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Pasta as a Weight-Loss Food? Don’t Get Too Excited

Pasta is known for being a lot of things: comforting, delicious, starchy, perfect — but a food that promotes weight loss? Not so much. Ever since going low-carb has been a thing, poor pasta has been characterized as one of the most problematic carbohydrates out there, but a new study found that the beloved starch might have been unfairly maligned.

The research — published in the journal BMJ Open and conducted by scientists at St. Michael’s Hospital in Toronto — indicates that pasta has a low glycemic index unlike most refined carbohydrates. This means eating it causes smaller increases in blood sugar than other foods with a higher GI — like white bread, for example.

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To conduct the study, researchers did a meta-analysis of all the results from randomized control trials (i.e., the best, most scientifically sound ones) and identified nearly 2,500 people who ate pasta instead of other carbs as part of their otherwise healthy, low-GI diet.

“The study found that pasta didn’t contribute to weight gain or increase in body fat,” said lead author Dr. John Sievenpiper, a clinician scientist with the hospital’s Clinical Nutrition and Risk Modification Centre said in a press release. “In fact analysis actually showed a small weight loss. So contrary to concerns, perhaps pasta can be part of a healthy diet such as a low GI diet.”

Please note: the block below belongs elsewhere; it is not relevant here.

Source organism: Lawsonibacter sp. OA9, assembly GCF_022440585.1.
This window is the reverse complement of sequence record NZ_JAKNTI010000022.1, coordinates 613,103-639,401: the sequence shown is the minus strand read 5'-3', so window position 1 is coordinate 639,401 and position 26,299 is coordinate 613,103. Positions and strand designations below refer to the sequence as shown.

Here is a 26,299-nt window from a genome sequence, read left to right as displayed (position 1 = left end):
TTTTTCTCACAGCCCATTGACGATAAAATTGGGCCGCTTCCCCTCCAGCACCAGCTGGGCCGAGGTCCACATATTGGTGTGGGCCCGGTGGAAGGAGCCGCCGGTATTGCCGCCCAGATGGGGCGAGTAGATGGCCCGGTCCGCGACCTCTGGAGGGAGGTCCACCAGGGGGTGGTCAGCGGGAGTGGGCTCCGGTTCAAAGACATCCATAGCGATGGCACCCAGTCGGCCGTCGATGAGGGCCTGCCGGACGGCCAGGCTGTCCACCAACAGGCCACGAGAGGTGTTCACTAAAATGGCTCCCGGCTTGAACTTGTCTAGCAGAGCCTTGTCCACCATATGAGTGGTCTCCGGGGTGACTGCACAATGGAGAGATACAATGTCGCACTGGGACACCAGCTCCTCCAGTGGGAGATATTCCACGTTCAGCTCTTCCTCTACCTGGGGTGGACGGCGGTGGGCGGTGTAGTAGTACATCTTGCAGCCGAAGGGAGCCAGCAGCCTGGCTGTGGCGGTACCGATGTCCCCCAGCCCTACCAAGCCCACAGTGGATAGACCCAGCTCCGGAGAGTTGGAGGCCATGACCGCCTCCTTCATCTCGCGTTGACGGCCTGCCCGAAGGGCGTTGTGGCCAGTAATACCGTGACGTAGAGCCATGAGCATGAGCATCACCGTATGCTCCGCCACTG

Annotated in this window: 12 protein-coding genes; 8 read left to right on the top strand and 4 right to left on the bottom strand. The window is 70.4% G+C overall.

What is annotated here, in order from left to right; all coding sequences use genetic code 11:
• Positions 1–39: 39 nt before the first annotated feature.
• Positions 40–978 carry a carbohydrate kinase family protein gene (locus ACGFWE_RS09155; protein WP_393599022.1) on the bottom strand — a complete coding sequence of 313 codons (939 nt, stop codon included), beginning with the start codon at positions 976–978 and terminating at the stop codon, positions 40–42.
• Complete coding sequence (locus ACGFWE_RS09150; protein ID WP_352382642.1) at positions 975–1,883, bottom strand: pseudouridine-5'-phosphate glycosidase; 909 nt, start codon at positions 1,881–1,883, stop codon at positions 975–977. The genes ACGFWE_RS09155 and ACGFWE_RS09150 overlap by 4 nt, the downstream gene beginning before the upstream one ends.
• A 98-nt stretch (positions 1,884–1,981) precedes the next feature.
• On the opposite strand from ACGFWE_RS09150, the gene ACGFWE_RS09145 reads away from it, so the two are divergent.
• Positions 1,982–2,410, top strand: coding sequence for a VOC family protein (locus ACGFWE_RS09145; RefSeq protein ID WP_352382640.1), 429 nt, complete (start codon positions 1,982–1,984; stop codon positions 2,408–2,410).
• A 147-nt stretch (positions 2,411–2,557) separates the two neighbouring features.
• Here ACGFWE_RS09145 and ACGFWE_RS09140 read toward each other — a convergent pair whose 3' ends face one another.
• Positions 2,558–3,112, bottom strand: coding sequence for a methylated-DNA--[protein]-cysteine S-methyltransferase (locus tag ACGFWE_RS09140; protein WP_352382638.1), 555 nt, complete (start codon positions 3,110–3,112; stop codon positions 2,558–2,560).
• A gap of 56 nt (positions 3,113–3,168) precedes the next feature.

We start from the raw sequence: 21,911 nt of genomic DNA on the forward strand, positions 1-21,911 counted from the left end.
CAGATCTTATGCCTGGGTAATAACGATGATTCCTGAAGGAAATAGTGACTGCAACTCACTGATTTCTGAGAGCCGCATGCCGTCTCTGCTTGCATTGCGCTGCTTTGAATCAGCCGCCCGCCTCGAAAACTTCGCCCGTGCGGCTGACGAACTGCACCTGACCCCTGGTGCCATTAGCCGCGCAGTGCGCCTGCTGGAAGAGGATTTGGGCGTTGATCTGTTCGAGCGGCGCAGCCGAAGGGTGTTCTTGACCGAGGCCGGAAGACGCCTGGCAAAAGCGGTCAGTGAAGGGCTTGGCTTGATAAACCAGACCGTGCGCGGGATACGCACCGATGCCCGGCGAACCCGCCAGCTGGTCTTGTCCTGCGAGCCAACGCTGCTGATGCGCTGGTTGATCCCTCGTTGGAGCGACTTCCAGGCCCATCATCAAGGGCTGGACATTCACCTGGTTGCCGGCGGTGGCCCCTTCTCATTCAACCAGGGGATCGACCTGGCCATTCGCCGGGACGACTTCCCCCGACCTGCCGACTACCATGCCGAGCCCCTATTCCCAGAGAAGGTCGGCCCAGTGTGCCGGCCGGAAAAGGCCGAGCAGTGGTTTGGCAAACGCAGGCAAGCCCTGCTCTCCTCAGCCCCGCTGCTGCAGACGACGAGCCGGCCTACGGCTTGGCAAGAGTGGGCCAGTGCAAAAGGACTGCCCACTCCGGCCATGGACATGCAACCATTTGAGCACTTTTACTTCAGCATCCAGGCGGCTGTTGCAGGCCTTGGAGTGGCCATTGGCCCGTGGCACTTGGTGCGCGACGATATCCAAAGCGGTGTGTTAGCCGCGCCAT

But before taking up permanent residence at Olive Garden, these findings, of course, come with a few caveats.

First of all, it should go without saying that this isn’t carte blanche to eat mountains of pasta in the name of good health or weight loss. (Sadly, we are not living in my wildest dreams.) Like all things, pasta should be eaten in moderation.

In this study, that meant 3.3 servings of pasta a week instead of other high-GI carbs. One serving is one-half cup of cooked pasta — so we’re talking a total of less than two cups of (cooked) pasta for the entire week. That’s not a lot. But do you know what’s worse than not a lot of pasta? No pasta at all, so I’ll take it.

And alongside the less than two cups of cooked pasta per week, the rest of the time, the people in the study were on an otherwise healthy diet. So, yes, they did lose weight, but they were already eating well and subbed pasta in for a higher-GI food they were going to eat otherwise.

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Lastly, when looking at new research, it’s always important to pay attention to where the funding for the study came from. In this case, in addition to existing grants, the pasta used in the randomized control trials as well as travel support for researchers came from Barilla. Yes, the Italian pasta-making company.

In other words, it’s best to take these study results the same way you prepare water for cooking pasta: with a giant pinch of salt.

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